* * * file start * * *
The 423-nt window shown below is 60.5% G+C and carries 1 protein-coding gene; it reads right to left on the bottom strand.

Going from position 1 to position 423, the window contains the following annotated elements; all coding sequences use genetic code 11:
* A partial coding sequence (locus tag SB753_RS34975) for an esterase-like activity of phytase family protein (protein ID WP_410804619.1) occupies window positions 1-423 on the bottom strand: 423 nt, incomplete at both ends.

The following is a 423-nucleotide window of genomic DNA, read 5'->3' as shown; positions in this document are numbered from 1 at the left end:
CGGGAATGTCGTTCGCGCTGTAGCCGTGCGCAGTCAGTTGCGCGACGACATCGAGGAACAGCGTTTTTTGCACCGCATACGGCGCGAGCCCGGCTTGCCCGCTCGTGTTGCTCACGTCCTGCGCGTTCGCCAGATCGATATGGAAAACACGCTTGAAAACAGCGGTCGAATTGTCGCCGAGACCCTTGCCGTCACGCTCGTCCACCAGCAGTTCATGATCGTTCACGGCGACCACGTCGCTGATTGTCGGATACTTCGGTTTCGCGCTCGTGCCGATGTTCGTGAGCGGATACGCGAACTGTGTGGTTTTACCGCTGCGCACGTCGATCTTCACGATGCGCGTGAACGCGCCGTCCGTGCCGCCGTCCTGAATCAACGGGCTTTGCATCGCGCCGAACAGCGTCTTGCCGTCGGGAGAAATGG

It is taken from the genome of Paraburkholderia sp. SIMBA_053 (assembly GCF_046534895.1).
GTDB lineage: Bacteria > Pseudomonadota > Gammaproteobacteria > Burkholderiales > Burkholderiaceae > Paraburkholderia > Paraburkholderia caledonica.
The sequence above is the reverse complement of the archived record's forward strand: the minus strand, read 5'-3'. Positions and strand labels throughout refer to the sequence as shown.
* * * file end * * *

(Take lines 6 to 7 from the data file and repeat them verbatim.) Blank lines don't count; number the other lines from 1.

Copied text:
It is taken from the genome of Paraburkholderia sp. SIMBA_053 (assembly GCF_046534895.1).
GTDB lineage: Bacteria > Pseudomonadota > Gammaproteobacteria > Burkholderiales > Burkholderiaceae > Paraburkholderia > Paraburkholderia caledonica.